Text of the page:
The Slow Food movement is dedicated to preserving artisanal culinary and agricultural practices throughout the world. They use the term Presidium to denote a project of special importance where local farmers face risks either to traditional products, traditional methods, or their ecosystem. This lot comes from one of these Presidia based in the highlands of Huehuetenango in Western Guatemala near the Mexican border.
Slow Foods was founded in 1989 as a response to the ever-increasing pace of life in modern society. In direct contrast to the fast foods permeating the world, Slow Foods aims to celebrate traditional foods and techniques that are healthy, local, seasonal, and environmentally sound, respecting the value of the labor that goes into food from the farm to the table.
They identified the highlands of Huehuetenango as a candidate for establishing a Presidium, as it is particularly suited for the production of exceptional coffees while at the same time being biologically at risk. In much of Huehuetenango coffee exists as a monoculture, with little else being grown. This puts both the environment and the farmers at risk just single factor can wipe out much of the areas plant life and the farmer’s entire livelihood.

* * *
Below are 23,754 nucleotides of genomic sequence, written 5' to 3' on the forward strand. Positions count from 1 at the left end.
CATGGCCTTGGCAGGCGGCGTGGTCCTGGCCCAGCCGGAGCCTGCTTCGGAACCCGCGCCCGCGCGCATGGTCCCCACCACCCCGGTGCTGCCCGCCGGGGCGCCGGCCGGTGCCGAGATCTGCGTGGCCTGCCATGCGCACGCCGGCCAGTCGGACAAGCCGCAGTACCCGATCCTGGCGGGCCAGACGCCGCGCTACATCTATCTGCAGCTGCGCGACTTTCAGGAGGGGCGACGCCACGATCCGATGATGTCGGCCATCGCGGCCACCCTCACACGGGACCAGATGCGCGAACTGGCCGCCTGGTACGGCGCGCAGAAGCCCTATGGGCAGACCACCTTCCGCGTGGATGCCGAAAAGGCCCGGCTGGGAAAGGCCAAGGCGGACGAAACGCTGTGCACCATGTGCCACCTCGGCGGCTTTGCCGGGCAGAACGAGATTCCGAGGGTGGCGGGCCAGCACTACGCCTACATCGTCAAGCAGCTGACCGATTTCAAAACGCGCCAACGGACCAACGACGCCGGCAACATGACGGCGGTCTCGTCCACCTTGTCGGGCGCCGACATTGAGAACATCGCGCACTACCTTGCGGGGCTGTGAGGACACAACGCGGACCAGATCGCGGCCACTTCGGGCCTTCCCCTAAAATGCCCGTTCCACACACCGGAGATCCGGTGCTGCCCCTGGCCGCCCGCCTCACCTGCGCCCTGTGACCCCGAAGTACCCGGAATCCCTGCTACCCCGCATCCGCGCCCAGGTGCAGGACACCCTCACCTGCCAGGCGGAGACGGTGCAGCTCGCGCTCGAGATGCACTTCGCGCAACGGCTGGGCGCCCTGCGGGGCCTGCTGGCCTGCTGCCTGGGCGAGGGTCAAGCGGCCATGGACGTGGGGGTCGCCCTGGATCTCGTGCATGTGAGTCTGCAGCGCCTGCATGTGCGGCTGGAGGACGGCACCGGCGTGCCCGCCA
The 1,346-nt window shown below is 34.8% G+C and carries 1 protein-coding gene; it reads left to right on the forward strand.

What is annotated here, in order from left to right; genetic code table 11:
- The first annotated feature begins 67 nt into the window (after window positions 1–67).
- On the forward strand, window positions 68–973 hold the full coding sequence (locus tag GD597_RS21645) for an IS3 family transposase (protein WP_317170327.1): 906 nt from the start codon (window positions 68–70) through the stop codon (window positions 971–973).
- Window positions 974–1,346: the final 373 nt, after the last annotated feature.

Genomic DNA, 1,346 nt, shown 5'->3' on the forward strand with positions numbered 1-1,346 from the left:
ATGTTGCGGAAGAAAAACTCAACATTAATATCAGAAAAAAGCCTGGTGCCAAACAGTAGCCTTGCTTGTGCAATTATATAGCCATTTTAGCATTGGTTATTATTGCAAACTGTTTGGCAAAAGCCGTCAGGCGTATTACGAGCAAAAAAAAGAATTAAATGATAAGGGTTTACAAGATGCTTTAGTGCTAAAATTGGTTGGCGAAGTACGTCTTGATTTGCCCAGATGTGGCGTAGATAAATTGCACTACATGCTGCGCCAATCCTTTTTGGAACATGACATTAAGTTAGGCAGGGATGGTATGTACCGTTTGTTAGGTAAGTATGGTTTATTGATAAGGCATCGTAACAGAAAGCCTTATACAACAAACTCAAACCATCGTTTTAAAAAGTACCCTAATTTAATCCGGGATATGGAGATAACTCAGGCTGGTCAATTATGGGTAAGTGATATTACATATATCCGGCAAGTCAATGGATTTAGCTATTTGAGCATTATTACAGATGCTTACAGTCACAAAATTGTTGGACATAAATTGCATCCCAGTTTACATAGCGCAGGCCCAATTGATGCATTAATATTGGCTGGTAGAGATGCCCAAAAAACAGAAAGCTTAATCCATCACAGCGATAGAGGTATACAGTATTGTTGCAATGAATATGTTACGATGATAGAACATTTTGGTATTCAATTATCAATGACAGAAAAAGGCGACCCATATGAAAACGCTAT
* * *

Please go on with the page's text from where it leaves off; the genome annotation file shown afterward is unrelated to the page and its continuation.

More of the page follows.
This Presidium was founded in 2002, centered on the towns of La Libertad and Todos Santos. Since that time the organization has grown to include over 150 small-scale coffee producers from four different co-operatives, all growing coffee between 1500 and 2000 meters above sea level. The producers have received technical and monetary assistance to grow the traditional Bourbon, Caturra, Typica, and Pache types of Arabica coffee that have been supplanted by modern hybrids throughout much of the rest of the region. This assistance has served to improve the overall quality of the coffees produced in the area through agronomy and building small coffee washing stations throughout the cooperatives. Additionally the Presidium has helped local farmers to plant other crops like anise and hot peppers, diversifying the landscape and growing their incomes.
Water Avenue Coffee purchased this lot from Café Imports of Minneapolis, MN who imported it into the United States. It is representative of the traditional varieties of Arabica grown by these farmers (Caturra, Bourbon, Typica, Pache) and traditional wet processing using natural fermentation and sun drying on patios. The cup is very well balanced with notes of orange zest, caramel, and a nutty aftertaste, featuring a bright citrus acidity. Try this as a drip or french press brew for a taste of how great traditionally grown Central American coffees can be. Look for this offering in select Portland area grocery stores, our cafe, our online shop, and with our wholesale partners.